Twenty of the films in the Kino Lorber Pioneers of African-American Cinema collection are now available on Netflix. They include Paul Robeson’s debut in “Body and Soul,” a black and white silent film where he plays the dual roles of a preacher and his evil brother and “The Bronze Buckaroo,” with Herb Jeffries as a singing cowboy, as well as “Hot Biskits” (a man cheats at golf using magnets), “Birthright” (a Harvard-educated man goes home to start a school), and “Verdict not Guilty” (“Truth” serves as judge over a woman’s life).
Ed Skrein (the bad guy in “Deadpool”) agreed to play Ben Daimio in the new “Hellboy” movie. But when he found out that the character is half Asian he turned down the role, saying he did not think it was appropriate for him to take the part. “Representation of ethnic diversity is important, especially to me as I have a mixed heritage family. It is our responsibility to make moral decisions in difficult times and to give voice to inclusivity. It is my hope that one day these discussions will become less necessary and that we can help make equal representation in the Arts a reality,” he wrote.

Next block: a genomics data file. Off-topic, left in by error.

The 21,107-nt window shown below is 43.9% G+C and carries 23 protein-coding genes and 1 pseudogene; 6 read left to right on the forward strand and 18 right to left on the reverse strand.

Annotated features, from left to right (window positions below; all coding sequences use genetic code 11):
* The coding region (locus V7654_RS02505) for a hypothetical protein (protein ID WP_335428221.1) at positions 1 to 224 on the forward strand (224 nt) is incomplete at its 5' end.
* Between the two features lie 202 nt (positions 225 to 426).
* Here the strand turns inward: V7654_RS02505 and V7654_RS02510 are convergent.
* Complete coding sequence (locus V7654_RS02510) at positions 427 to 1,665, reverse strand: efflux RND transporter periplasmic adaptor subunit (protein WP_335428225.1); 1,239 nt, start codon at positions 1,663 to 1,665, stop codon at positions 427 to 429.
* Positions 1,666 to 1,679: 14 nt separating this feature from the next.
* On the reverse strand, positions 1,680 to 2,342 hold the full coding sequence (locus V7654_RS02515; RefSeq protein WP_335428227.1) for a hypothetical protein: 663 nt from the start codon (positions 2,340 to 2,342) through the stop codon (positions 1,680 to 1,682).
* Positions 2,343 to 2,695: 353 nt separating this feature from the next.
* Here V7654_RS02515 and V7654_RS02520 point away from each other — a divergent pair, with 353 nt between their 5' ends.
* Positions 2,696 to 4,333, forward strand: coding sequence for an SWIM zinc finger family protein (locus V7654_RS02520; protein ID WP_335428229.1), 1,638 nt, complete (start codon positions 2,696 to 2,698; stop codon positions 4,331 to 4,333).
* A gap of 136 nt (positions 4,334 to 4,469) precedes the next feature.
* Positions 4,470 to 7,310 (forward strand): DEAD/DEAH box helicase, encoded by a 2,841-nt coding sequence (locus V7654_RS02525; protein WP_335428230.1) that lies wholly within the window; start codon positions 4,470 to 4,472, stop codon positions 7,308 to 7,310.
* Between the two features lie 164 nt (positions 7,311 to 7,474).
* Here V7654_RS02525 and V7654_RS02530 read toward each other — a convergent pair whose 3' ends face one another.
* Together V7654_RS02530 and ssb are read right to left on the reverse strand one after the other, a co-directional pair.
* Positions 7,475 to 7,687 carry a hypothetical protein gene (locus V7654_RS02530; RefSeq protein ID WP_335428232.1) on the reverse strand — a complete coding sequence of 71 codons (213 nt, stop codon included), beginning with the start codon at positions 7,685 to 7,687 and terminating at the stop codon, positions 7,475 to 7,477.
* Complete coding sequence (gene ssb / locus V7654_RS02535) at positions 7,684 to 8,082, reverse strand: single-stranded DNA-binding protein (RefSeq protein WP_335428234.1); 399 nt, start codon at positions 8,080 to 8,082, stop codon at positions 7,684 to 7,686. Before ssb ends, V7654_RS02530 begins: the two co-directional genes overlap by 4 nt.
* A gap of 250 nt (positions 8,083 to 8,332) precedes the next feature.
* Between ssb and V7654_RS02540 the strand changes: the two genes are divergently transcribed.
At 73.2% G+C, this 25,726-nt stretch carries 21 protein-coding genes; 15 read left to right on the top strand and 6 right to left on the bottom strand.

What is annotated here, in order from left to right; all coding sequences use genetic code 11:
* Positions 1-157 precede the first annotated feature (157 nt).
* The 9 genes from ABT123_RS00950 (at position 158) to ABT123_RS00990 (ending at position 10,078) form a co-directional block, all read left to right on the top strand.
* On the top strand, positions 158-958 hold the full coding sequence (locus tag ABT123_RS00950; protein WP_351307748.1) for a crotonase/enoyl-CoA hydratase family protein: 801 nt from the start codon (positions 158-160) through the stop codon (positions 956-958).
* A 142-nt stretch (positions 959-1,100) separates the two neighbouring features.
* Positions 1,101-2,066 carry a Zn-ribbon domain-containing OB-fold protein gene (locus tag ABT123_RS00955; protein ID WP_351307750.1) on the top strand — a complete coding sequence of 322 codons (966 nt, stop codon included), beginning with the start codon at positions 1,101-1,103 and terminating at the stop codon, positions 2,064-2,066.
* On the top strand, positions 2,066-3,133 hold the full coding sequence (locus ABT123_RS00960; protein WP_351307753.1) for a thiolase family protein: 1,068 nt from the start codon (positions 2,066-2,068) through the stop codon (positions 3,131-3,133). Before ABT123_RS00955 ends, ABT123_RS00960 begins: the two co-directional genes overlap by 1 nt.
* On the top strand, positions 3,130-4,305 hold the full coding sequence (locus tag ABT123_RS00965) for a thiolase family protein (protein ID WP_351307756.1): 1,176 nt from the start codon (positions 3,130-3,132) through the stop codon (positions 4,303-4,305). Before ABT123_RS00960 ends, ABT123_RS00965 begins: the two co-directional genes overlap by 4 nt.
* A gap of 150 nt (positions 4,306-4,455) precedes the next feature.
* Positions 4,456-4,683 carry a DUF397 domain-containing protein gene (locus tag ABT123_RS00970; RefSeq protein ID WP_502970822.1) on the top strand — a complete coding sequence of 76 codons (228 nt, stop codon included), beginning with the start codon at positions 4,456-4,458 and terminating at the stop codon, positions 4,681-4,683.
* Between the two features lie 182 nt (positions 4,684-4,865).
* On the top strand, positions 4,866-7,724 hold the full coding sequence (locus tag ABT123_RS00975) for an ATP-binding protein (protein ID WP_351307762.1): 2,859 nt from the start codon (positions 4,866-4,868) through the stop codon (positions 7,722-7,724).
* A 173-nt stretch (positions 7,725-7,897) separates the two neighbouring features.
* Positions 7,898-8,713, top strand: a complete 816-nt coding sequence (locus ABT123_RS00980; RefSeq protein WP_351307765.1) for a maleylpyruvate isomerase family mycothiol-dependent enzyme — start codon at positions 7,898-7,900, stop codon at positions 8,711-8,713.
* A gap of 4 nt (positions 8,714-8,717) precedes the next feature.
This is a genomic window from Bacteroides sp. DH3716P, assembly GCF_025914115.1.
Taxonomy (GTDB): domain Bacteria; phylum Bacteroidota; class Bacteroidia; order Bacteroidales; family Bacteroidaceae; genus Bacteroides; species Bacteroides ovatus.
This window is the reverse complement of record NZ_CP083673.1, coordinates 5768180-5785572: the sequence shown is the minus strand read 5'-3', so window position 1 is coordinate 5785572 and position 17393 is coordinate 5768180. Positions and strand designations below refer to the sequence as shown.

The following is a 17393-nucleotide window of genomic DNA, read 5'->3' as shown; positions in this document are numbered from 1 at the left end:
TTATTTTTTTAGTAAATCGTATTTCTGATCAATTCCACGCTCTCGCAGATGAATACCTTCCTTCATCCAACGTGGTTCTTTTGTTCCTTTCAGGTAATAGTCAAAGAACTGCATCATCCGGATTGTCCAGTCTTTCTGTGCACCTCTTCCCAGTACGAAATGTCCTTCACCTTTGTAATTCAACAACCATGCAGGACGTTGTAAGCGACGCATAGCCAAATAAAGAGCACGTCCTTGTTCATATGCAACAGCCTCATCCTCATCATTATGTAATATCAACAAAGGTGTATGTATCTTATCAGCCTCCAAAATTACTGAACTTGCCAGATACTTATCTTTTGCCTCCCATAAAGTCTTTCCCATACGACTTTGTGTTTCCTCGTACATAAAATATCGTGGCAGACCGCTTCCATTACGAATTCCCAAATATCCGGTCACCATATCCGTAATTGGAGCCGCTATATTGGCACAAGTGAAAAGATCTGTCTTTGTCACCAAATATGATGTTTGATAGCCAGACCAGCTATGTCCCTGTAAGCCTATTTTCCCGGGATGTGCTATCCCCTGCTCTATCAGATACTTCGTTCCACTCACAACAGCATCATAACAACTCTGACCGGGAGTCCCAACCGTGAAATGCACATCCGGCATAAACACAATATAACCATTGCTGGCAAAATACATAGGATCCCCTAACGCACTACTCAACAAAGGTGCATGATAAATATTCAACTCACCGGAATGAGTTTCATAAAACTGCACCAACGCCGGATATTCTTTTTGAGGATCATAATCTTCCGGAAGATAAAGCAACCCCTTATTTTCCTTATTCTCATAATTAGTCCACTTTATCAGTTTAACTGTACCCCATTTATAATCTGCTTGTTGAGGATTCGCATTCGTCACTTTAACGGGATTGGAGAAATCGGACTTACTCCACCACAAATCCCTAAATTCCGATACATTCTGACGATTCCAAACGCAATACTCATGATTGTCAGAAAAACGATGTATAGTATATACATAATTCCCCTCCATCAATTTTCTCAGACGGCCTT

On one hand, there is the view that any actor should be able to play any part. But given the extreme disparity in the treatment of minority actors, that should not apply until as many non-white, female, GLBTIA, and disabled actors are being cast in any part that does not specifically rely on being a cis-gender white male. We salute Skrien for taking this position and hope it shames the producers into hiring an actor whose ethnicity is consistent with the character he is playing.